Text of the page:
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I have to show that:

For an inner product space $V$, $\|x + y \| = \|x\| + \|y\|$, for all $x$, $y \in V$

if and only if one of the vectors $x$ or $y$ is a scalar multiple of the other.

I am thinking, if $x= cy$, for some scalar then the above equality holds.

I am unsure how to proceed the other way. Please help.

Edit : I guess have to look at the proof of the triangle inequality which holds as an equality if

$|\langle x, y\rangle | = \|x\|\,\|y\|.$

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That's not quite true -- the scalar multiple has to be a positive scalar multiple. –  joriki Mar 1 '12 at 22:28
    
@joriki: Does it follow from the equality | < x,y >| = ||x|| ||y|| ? Please suggest. –  Tav Mar 1 '12 at 23:07
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2 Answers

up vote 5 down vote accepted

The result is trivial if $x=\mathbf{0}$, as we then have that $x$ is a nonnegative real scalar multiple of $y$ and we have equality. Assume $x\neq \mathbf{0}$.

Look carefully at the proof of the Cauchy-Schwartz inequalty:

Express $y$ as $\alpha x + z$, where $\langle x,z\rangle = 0$. This can always be done by letting $\alpha = \frac{\langle x,y\rangle}{\langle x,x\rangle}$ and $z=y-\alpha x$.

Then $$\begin{align*} \langle y,y\rangle &= \langle \alpha x+z,\alpha x+z\rangle\\ &= \alpha\overline{\alpha}\langle x,x\rangle + \alpha\langle x,z\rangle + \overline{\alpha}\langle z,x\rangle + \langle z,z\rangle\\ &= |\alpha|^2\lVert x\rVert^2 + \lVert z\rVert^2\\ &\geq |\alpha|^2\lVert x\rVert^2, \end{align*}$$ with equality if and only if $z=\mathbf{0}$. Since $$\alpha = \frac{\langle x,y\rangle}{\langle x,x\rangle} = \frac{\langle x,y\rangle}{\Vert x\rVert^2},$$we conclude that $$\lVert y\rVert^2 \lVert x\rVert^2 \geq |\langle x,y\rangle|^2$$ with equality if and only if $z=\mathbf{0}$ (i.e., if and only if $y$ is a scalar multiple of $x$).

Now for the triangle inequalty, we have $$\begin{align*} \lVert x+y\rVert^2 &= \langle x+y,x+y\rangle\\ &= \langle x,x\rangle + \langle y,y\rangle + 2\mathscr{R}e\langle x,y\rangle\\ &\leq \lVert x\rVert^2 + \lVert y\rVert^2 + 2|\langle x,y\rangle| \tag{1}\\ &\leq \lVert x\rVert^2 + \lVert y\rVert^2 + 2\lVert x\rVert\lVert y\rVert \tag{2}\\ &= (\lVert x\rVert + \lVert y\rVert)^2. \end{align*}$$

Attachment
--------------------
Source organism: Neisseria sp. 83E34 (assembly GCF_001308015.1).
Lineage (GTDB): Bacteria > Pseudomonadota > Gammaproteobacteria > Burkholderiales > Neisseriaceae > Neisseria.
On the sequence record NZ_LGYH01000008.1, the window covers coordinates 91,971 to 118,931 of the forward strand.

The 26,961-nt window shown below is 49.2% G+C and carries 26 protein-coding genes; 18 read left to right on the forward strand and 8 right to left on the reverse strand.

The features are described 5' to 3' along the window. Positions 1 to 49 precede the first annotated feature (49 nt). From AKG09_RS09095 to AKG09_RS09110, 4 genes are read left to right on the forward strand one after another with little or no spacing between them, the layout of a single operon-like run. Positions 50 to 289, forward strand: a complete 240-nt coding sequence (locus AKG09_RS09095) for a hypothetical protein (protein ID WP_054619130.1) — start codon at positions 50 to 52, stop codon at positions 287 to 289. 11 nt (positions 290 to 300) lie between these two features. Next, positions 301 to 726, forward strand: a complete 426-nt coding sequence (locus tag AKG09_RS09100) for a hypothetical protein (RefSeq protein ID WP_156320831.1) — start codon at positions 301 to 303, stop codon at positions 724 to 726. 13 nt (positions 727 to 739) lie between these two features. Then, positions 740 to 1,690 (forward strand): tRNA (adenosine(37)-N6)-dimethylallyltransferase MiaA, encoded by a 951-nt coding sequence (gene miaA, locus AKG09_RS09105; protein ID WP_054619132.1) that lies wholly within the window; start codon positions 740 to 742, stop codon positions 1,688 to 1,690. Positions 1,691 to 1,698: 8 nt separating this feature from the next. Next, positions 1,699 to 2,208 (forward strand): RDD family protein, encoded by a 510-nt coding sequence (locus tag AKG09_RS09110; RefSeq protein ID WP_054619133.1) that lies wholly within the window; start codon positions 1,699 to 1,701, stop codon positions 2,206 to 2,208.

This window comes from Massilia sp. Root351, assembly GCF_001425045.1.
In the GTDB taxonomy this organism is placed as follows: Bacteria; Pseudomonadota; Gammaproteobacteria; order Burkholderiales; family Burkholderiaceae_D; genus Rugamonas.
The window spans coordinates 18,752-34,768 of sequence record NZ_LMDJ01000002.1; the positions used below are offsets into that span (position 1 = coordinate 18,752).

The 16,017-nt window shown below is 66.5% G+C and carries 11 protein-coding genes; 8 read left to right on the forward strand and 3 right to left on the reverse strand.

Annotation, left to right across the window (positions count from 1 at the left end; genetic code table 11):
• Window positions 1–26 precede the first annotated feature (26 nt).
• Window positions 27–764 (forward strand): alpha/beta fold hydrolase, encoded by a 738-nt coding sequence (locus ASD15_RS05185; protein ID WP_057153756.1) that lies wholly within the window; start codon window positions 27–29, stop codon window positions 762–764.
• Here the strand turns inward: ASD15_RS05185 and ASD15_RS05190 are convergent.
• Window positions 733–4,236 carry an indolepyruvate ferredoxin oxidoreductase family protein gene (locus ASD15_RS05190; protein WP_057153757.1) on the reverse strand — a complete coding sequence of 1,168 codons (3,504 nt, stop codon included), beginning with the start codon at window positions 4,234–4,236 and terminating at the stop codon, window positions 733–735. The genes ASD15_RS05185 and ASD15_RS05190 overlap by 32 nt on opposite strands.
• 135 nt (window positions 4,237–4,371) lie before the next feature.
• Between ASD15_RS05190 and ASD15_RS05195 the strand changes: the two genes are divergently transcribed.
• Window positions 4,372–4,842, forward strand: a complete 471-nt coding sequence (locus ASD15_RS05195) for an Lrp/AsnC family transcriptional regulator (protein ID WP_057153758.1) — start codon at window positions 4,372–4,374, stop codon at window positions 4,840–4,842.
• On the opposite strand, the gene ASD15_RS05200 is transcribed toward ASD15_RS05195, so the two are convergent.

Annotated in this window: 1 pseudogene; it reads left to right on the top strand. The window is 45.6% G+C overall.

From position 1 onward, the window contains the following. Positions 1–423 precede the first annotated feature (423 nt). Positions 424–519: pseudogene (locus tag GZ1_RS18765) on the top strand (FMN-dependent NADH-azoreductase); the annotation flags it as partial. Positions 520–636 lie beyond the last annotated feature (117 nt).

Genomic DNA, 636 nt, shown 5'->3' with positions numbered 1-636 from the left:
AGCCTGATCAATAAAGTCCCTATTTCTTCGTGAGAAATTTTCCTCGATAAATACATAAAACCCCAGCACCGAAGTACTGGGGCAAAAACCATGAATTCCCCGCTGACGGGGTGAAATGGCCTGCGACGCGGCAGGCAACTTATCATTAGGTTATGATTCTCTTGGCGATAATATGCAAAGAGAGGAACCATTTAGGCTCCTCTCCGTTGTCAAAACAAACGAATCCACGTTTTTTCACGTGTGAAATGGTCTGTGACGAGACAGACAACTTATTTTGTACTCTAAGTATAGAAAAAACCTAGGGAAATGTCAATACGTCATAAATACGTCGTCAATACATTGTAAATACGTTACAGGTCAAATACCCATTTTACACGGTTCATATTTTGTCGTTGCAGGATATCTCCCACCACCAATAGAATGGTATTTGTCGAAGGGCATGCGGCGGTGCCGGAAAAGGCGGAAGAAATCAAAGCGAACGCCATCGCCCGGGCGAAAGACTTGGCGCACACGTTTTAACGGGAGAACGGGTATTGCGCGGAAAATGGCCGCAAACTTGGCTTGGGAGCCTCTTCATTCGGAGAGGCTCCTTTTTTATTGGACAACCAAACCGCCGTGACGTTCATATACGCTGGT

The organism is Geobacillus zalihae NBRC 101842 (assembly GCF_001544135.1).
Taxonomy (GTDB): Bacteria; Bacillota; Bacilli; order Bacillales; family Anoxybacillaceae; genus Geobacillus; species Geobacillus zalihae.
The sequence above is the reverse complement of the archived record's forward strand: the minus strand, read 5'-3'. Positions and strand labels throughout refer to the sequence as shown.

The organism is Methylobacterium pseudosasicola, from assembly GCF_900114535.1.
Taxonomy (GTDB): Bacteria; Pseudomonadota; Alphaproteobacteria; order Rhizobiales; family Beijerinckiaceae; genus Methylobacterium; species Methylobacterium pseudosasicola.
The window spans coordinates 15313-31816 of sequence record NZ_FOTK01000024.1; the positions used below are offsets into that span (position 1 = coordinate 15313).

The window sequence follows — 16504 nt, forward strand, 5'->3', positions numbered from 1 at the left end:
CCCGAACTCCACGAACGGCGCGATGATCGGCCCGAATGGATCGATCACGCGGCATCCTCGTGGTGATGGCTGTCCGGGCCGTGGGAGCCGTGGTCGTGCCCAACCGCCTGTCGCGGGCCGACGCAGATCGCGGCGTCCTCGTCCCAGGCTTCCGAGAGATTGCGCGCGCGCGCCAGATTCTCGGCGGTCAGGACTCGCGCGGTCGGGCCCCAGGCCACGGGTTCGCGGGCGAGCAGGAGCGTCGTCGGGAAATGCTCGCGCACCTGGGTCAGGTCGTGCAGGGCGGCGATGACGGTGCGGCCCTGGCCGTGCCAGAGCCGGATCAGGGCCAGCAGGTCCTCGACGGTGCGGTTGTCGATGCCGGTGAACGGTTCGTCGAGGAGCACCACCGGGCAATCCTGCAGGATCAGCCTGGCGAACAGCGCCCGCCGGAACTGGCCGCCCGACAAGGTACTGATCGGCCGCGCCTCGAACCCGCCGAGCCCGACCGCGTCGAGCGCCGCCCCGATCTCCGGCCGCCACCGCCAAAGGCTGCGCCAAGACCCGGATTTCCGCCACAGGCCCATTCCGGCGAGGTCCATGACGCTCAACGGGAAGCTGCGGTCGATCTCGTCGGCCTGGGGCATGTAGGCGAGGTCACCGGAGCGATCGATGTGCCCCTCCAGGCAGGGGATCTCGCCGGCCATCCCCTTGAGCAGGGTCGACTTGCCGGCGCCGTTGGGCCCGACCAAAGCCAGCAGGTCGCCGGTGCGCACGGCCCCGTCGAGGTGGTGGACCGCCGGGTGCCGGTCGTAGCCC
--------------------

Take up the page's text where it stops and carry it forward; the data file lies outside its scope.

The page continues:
Now, $(1)$ is an equality if and only if $|\langle x,y\rangle|=\mathscr{R}e\langle x,y\rangle$, which occurs if and only if $\langle x,y\rangle = \alpha\lVert x\rVert^2$ is a nonnegative real; which occurs if and only if $\alpha$ is a nonnegative real; and $(2)$ is an equality if and only if $z=\mathbf{0}$. Thus, writing $y=\alpha x +z$ with $\langle x,z\rangle = 0$, we conclude that we have equality if and only if $z=\mathbf{0}$ and $\alpha$ is a nonnegative real number.

In summary, equality holds if and only if $x=\mathbf{0}$ (hence is equal to a nonnegative real scalar multiple of $y$), or if $y=\alpha x$ with $\alpha$ a nonnegative real number. That is, if and only if one of $x$ and $y$ is a nonnegative real scalar multiple of the other.

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Many thanks for the reply. –  Tav Mar 1 '12 at 23:17
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We assume that $x$ and $y$ are not $0$. If we have a relationship of the form $x=cy$ where $c$ is a scalar then $\|x\|=|c|\cdot \|y\|$ so $|c|=\frac{\|x\|}{\|y\|}$. So we try to compute $\Bigl\| \|x\|y-\|y\|x\Bigr\|^2$: $$\begin{align*} \Bigl\lVert \|x\|y-\|y\|x\Bigr\rVert^2&=\|x\|^2\|y\|^2+\|y\|^2\|x\|^2-\|x\|\cdot \|y\|(\langle x,y\rangle+\langle y,x\rangle)\\ &=\|x\|\cdot \|y\|(2\|x\|\cdot \|y\|-(\|x+y\|^2-\|x\|^2-\|y\|^2))\\ &=\|x\|\cdot \|y\|(2\|x\|\cdot \|y\|-2\|x\|\cdot \|y\|)\\&=0\end{align*} $$ which gives the result.

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This sort of thing becomes a lot more legible if you use \| instead of || :-) –  joriki Mar 1 '12 at 23:00
1  
@joriki: And even better with \lVert and \rVert, which are spaces as left and right delimiters... –  Arturo Magidin Mar 1 '12 at 23:06
    
@DavideGiraudo: Thanks for your reply. I am confused about the other way. That is, how to prove that if the triangle equality holds as an equality then x =cy. –  Tav Mar 1 '12 at 23:10
    
Thanks to Joriki and Arturo Magidin for editing. I used the fact that if the triangular equality holds then we can go from the second line to the third. –  Davide Giraudo Mar 2 '12 at 8:48
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